Meet Chad Hobson of the University of North Carolina at Chapel Hill (UNC-CH). A second-year graduate student in the physics program at UNC-CH and member of Richard Superfine’s lab, Chad is at CSHL training at the Quantitative Imaging: From Acquisition to Analysis course thanks in large part to a fellowship from the Helmsley Charitable Trust and support from the Graduate Student Opportunity Fund at UNC-CH.
What are your research interests? What are you working on?
My main interest is in designing new systems that combine cutting-edge microscopy techniques with force-measurement instruments to investigate the mechanics of single cells. Specifically, I am using a combined light sheet microscope and atomic force microscope to investigate the mechanics of cell nuclei.
How did you decide to make this the focus of your research?
I toured Rich Superfine’s lab during an undergraduate summer program (REU) at Duke University and loved the idea of combining force and imaging techniques and fundamental physics to understand the mechanics of single cells. The field was entirely new to me, but the ability to design and invent as well as use my physics background was inspiring.
How did your scientific journey begin?
During my freshman year of undergraduate school at Lynchburg College, my professor, Dr. John Eric Goff, approached me and asked if I would be interested in conducting sports physics research under his guidance. I started work with him in the summer before my sophomore year and have not looked back. I have changed gears from sports physics to nuclear physics to now biophysics, but my passion for research has remained unchanged.
Was there something specific about the Quantitative Imaging: From Acquisition to Analysis course that drew you to apply?
I really wanted to get hands-on experience with a variety of imaging techniques in order to both broaden my general knowledge of microscopy as well as understand the difficulties and limitations of each technique. These skills will help increase the rigor and success of my graduate research going forward.
What and/or how will you apply what you’ve learned from the course to your work?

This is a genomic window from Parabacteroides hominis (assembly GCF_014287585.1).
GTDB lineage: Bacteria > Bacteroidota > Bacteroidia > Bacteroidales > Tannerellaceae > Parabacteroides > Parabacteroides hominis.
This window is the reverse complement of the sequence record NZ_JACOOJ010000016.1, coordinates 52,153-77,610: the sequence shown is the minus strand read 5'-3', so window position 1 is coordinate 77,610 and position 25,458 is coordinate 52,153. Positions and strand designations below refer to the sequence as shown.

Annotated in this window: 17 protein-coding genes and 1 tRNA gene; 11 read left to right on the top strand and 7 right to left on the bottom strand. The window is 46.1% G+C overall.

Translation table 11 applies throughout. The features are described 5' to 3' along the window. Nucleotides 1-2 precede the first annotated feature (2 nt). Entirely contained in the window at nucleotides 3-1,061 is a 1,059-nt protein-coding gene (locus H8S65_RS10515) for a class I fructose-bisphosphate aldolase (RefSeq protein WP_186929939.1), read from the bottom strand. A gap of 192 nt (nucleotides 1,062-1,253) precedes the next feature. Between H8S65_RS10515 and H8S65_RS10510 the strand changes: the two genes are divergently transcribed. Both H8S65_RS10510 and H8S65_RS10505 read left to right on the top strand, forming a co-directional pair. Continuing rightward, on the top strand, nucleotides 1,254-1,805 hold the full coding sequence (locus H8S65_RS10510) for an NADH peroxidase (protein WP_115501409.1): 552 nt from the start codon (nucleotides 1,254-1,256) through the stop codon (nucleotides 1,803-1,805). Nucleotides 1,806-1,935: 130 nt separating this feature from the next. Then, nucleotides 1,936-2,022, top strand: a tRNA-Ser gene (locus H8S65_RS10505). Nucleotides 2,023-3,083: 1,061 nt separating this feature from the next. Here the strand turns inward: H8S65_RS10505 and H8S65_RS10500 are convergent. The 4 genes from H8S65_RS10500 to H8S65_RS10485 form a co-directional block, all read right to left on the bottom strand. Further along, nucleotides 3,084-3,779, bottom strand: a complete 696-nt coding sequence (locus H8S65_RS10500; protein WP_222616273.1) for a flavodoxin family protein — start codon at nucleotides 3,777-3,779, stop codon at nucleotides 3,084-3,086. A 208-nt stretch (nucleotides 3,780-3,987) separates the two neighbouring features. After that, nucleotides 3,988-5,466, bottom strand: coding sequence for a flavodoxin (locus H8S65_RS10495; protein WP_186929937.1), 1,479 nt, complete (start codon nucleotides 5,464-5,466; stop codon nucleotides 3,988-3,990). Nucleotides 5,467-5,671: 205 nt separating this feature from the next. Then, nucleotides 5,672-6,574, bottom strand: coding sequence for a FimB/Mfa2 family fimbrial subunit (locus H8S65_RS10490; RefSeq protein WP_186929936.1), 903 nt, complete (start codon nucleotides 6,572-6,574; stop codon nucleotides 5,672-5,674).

Everything I have learned directly applies to our lab. Whether it is general maintenance and care of optics or a more detailed understanding of each component of a microscope, I am excited to share what I have learned with my fellow lab researchers.
What is your key takeaway from the course?
The biggest takeaway so far is that I will never know everything about microscopy, and that is okay. At the course, however, we are building up from the basics so that I can develop a working knowledge that applies to almost all imaging modalities. Moving forward if I need to understand the detailed intricacies of a certain method I have the foundation to do so.
If someone curious in attending this course asked you for feedback or advice on it, what would you tell him/her?
Take it! The instructors are beyond fantastic and helpful, and you will never look at a microscope the same way again.
What do you like most about your time at CSHL?
I have truly enjoyed getting to know the fellow students and instructors at the course. We all come from such different backgrounds and fields, so learning about what brought us all here together has been an enlightening experience.
Chad received funding support via a fellowship from the Helmsley Charitable Trust and from the Graduate Student Opportunity Fund at UNC-CH. On behalf of Chad, thank you to these organizations for supporting and enabling our young scientists to attend a CSHL course where they expand their skills, knowledge, and network.
Thank you to Chad for being this week's featured visitor. To meet other featured scientists - and discover the wide range of science that takes part in a CSHL meeting or course - go here.